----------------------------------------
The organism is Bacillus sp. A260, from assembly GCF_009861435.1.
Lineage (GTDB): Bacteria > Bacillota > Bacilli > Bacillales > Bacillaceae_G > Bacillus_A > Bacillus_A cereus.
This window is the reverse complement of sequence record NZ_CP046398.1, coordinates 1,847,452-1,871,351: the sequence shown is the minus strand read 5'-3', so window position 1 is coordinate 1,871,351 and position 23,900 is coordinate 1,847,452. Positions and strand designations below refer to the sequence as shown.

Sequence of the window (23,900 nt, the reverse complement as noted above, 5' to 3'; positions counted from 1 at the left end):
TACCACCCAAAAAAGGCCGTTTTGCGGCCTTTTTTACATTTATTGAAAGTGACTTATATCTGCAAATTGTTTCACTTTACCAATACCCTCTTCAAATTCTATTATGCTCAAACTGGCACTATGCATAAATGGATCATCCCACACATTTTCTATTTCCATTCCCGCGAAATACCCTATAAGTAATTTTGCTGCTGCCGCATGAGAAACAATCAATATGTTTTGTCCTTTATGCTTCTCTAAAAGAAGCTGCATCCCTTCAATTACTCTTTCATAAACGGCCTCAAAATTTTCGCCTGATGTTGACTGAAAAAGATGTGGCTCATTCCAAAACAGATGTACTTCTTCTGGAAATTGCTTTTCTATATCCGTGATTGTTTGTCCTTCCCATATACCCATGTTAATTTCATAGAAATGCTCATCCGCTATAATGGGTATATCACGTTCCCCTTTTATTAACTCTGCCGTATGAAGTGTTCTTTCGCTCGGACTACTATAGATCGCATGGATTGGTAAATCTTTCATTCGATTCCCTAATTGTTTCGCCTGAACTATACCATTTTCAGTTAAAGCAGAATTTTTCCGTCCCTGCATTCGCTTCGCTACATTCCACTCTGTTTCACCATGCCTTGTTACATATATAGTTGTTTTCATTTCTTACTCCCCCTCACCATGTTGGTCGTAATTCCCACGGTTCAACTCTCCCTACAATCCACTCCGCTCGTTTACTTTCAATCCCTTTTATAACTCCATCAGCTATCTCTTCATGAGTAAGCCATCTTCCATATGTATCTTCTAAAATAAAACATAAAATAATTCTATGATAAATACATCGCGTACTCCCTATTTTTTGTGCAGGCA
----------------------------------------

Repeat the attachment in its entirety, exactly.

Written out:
The organism is Bacillus sp. A260, from assembly GCF_009861435.1.
Lineage (GTDB): Bacteria > Bacillota > Bacilli > Bacillales > Bacillaceae_G > Bacillus_A > Bacillus_A cereus.
This window is the reverse complement of sequence record NZ_CP046398.1, coordinates 1,847,452-1,871,351: the sequence shown is the minus strand read 5'-3', so window position 1 is coordinate 1,871,351 and position 23,900 is coordinate 1,847,452. Positions and strand designations below refer to the sequence as shown.

Sequence of the window (23,900 nt, the reverse complement as noted above, 5' to 3'; positions counted from 1 at the left end):
TACCACCCAAAAAAGGCCGTTTTGCGGCCTTTTTTACATTTATTGAAAGTGACTTATATCTGCAAATTGTTTCACTTTACCAATACCCTCTTCAAATTCTATTATGCTCAAACTGGCACTATGCATAAATGGATCATCCCACACATTTTCTATTTCCATTCCCGCGAAATACCCTATAAGTAATTTTGCTGCTGCCGCATGAGAAACAATCAATATGTTTTGTCCTTTATGCTTCTCTAAAAGAAGCTGCATCCCTTCAATTACTCTTTCATAAACGGCCTCAAAATTTTCGCCTGATGTTGACTGAAAAAGATGTGGCTCATTCCAAAACAGATGTACTTCTTCTGGAAATTGCTTTTCTATATCCGTGATTGTTTGTCCTTCCCATATACCCATGTTAATTTCATAGAAATGCTCATCCGCTATAATGGGTATATCACGTTCCCCTTTTATTAACTCTGCCGTATGAAGTGTTCTTTCGCTCGGACTACTATAGATCGCATGGATTGGTAAATCTTTCATTCGATTCCCTAATTGTTTCGCCTGAACTATACCATTTTCAGTTAAAGCAGAATTTTTCCGTCCCTGCATTCGCTTCGCTACATTCCACTCTGTTTCACCATGCCTTGTTACATATATAGTTGTTTTCATTTCTTACTCCCCCTCACCATGTTGGTCGTAATTCCCACGGTTCAACTCTCCCTACAATCCACTCCGCTCGTTTACTTTCAATCCCTTTTATAACTCCATCAGCTATCTCTTCATGAGTAAGCCATCTTCCATATGTATCTTCTAAAATAAAACATAAAATAATTCTATGATAAATACATCGCGTACTCCCTATTTTTTGTGCAGGCA